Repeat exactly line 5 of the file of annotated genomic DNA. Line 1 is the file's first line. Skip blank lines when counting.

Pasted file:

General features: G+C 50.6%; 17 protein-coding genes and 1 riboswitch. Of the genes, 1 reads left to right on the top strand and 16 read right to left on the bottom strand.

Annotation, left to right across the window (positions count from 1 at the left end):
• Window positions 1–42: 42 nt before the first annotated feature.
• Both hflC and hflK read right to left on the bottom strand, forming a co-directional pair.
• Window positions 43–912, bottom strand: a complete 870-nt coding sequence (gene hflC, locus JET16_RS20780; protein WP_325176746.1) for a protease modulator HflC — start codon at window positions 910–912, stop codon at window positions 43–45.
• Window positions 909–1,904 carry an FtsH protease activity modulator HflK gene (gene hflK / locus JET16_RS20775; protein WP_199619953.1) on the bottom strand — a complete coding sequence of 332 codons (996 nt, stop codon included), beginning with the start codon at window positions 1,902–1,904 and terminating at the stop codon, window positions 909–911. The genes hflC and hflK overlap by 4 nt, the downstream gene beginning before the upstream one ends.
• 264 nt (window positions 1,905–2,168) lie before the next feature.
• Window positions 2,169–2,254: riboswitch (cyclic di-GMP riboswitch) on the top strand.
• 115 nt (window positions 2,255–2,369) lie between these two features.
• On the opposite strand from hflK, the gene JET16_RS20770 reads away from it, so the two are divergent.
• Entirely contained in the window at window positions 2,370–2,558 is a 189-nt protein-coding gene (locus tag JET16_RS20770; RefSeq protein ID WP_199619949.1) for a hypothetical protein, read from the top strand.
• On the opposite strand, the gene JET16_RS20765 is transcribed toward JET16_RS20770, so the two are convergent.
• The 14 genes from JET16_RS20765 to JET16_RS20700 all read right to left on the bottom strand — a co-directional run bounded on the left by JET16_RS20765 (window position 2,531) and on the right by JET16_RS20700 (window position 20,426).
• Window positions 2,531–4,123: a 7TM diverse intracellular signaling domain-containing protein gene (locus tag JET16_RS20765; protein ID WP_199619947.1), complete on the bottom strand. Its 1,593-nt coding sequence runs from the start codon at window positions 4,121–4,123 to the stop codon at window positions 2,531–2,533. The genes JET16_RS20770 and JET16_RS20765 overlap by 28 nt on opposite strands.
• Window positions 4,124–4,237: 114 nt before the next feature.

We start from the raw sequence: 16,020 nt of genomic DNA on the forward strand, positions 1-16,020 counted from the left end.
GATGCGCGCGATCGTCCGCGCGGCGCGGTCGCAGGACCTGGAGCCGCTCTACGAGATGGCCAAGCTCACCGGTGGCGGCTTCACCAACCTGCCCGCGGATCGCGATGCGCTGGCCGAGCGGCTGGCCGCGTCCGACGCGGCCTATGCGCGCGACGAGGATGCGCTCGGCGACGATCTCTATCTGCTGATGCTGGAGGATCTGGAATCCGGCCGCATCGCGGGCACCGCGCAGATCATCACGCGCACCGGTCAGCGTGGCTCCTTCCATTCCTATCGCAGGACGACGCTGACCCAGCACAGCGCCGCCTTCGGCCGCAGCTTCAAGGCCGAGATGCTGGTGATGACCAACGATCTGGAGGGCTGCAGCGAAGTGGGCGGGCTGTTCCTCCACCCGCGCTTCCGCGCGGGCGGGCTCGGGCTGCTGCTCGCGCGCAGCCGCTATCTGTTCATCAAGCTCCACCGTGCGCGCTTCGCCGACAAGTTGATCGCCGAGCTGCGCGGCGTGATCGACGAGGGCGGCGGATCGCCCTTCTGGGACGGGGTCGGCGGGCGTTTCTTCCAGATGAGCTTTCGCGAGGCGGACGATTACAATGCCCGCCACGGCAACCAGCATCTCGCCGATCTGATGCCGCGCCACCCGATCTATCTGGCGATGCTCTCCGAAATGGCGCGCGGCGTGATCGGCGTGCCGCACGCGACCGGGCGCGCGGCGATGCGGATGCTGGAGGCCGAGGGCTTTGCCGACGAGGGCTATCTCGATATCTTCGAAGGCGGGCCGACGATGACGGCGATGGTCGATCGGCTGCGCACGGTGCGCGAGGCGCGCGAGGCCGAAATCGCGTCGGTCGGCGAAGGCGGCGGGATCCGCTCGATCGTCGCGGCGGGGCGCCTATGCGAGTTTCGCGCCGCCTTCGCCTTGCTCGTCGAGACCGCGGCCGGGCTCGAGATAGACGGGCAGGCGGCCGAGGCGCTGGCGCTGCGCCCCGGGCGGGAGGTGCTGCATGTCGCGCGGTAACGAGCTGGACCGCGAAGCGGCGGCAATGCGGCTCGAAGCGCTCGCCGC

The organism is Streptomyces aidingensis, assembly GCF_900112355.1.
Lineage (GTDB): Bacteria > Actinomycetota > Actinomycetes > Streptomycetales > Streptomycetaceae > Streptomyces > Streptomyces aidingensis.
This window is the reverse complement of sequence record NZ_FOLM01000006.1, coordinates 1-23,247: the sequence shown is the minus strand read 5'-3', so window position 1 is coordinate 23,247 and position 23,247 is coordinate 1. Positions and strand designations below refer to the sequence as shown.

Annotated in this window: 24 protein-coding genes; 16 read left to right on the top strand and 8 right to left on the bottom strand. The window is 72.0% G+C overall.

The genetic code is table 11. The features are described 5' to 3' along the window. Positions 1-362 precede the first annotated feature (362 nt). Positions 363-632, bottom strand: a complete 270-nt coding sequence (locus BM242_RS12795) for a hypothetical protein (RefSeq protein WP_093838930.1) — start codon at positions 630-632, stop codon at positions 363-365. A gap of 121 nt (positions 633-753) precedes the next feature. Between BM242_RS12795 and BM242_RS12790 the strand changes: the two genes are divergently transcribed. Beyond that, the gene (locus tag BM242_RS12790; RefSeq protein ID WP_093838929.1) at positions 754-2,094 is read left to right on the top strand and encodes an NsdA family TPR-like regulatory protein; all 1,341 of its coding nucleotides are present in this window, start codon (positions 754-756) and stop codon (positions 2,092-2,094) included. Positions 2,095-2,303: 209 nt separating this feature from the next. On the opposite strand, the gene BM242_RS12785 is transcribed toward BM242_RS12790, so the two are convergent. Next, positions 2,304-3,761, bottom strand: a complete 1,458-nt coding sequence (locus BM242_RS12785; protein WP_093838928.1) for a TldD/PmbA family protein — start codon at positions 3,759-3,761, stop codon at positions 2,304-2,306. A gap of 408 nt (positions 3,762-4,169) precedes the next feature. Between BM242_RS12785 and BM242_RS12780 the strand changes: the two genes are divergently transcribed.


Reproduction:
• Window positions 43–912, bottom strand: a complete 870-nt coding sequence (gene hflC, locus JET16_RS20780; protein WP_325176746.1) for a protease modulator HflC — start codon at window positions 910–912, stop codon at window positions 43–45.